Insights Of A Scrupulous Scholar: G. Janardhan- Winner At NMD ATM 2019

Insights Of A Scrupulous Scholar: G. Janardhan- Winner At NMD ATM 2019

Tanaya Sahoo | Jan 06, 2020

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On the occasion of 57th National Metallurgists’ Day, IIM (Indian Institute of Metals) Trivandrum chapter organized an International Symposium on “Advanced Materials for Industrial and Societal Applications” from 13-16th November 2019. Gorti Janardhan, a delegate from NIT Rourkela pursuing a doctorate in the Department of Metallurgical and Materials Engineering participated at the event and has emerged as the winner for presentation in the category of Testing and material characterization. Given this commendable feat, MM caught up with Mr. Janardhan on a pleasant evening for his insights about the annual confluence of eminent researchers and visionaries across the world.

Excerpts:

Monday Morning (MM): What was the presentation about?

Gorti Janardhan (GJ): I am working on the weldability of automotive steels, a project in collaboration with Tata Steel Ltd. My presentation mainly focussed on the tensile and fatigue behavior of resistance spot-welded Niobium steels. My research also consists of working with three different types of steel. To use these steels for different purposes, the structural integrity has to depend on the efficiency of joint strains on the spot-welds. When an automotive body is in service, like running on rough roads or jerking, it is subjected to a lot of forces and so to determine the consequential load and fatigue bearing ability it is necessary to determine the mechanical and failure characteristics of spot weld joints.

MM: What is your take on the experience and exposure you received on the occasion?

GJ: These events hold a great advantage for researchers from B. tech to doctorate level. We come across research going on around the globe and in our own country as well, pertaining to Metallurgy and material science. We get to know about advanced materials and important developments in the next generation of steel; something that we just can’t know from the premises of our college alone. Attending such events allows us to dwell on new fields of recent research. This is just not confined to any present trend but also sets a stage for any future research work that we would like to take up. We have visionaries and scientists attending from places like DRDO, Govt. of India, CSIR, IITs, NITs, etc to give us inputs about their works and that interaction is essential for growth.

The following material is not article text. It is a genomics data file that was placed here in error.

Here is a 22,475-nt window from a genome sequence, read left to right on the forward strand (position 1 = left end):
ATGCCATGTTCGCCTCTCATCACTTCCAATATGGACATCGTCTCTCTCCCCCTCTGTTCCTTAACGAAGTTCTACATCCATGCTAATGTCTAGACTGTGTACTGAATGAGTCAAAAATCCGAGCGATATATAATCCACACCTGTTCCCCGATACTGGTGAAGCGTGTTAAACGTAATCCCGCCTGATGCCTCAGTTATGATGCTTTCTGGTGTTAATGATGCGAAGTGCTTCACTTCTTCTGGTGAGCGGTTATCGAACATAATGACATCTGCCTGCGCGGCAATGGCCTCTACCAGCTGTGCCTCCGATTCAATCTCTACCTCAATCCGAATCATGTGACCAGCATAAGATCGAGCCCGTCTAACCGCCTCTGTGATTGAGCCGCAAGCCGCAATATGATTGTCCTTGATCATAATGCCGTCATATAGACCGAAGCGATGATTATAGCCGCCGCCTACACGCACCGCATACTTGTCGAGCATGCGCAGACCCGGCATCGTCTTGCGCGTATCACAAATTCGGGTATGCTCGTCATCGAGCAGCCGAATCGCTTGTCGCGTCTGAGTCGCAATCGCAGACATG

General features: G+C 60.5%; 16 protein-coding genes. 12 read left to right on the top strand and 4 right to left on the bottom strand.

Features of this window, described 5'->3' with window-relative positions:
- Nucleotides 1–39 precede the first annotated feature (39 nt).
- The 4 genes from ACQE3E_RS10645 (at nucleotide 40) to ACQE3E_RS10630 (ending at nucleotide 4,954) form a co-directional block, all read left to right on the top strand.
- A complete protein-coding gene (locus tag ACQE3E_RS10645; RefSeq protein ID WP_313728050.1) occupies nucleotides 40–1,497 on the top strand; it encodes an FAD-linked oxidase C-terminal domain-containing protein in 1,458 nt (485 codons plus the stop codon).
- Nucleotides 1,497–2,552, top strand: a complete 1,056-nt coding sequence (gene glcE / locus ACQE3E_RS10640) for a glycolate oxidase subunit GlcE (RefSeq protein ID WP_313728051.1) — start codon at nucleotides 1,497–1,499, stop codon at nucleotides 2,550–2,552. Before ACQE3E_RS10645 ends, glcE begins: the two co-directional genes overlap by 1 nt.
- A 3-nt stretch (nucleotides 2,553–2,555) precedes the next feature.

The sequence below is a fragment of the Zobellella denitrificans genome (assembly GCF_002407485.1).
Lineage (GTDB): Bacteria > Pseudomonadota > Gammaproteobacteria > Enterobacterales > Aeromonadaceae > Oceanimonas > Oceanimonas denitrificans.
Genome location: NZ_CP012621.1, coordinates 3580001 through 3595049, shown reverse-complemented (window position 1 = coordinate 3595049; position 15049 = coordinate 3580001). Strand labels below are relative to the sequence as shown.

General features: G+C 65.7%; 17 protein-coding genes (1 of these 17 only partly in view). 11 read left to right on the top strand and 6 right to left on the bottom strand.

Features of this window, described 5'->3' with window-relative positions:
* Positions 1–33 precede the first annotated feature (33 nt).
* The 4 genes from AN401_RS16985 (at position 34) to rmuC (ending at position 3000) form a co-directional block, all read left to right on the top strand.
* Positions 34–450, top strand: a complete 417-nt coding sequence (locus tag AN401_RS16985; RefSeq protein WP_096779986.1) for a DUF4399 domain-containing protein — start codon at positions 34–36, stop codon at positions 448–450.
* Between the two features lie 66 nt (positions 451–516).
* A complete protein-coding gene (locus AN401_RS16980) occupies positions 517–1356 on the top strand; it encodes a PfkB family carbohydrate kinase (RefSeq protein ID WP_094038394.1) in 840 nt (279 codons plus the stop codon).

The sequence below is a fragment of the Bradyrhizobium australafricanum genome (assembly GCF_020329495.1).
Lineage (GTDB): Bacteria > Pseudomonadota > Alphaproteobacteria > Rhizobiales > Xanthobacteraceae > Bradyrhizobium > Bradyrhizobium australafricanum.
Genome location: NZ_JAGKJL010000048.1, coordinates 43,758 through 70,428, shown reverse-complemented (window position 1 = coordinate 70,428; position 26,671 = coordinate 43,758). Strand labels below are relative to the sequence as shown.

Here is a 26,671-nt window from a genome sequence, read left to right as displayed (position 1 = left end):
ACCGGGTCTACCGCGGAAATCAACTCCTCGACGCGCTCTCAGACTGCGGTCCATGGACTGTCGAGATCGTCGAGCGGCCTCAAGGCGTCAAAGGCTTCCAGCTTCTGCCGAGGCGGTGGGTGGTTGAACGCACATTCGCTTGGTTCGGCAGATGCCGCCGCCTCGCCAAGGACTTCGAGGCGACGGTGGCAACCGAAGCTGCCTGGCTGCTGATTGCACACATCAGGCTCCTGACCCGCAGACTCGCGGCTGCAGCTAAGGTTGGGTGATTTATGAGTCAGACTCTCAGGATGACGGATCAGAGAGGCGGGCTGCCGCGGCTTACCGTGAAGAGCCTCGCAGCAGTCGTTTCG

MM: Did you always have a plan to pursue full-fledged research or was it fate?

GJ: I wasn’t exactly passionate about research while doing my Bachelor’s. It was only when I joined the thesis work that gradually led me to develop a tendency to pursue research.

MM: Right now, we have a lot of debates about investment and funds in research, what is your take on this?

GJ: We do face certain limitations in our institute when it comes to investment in research projects. We need to have high-end equipment and utilities in proportion to a large number of scholars here. Different fields of study require a different form of requirements and we need to be provided with funds to carry on. What I feel is no one would take leave and work on something at a different institute if the same facility is made available to us right here. So, yes investment matters and the intent as well.

MM: Considering these limitations and constraints, we still get a lot of outputs based on our perseverance. So how important do industrial collaborations become in this aspect?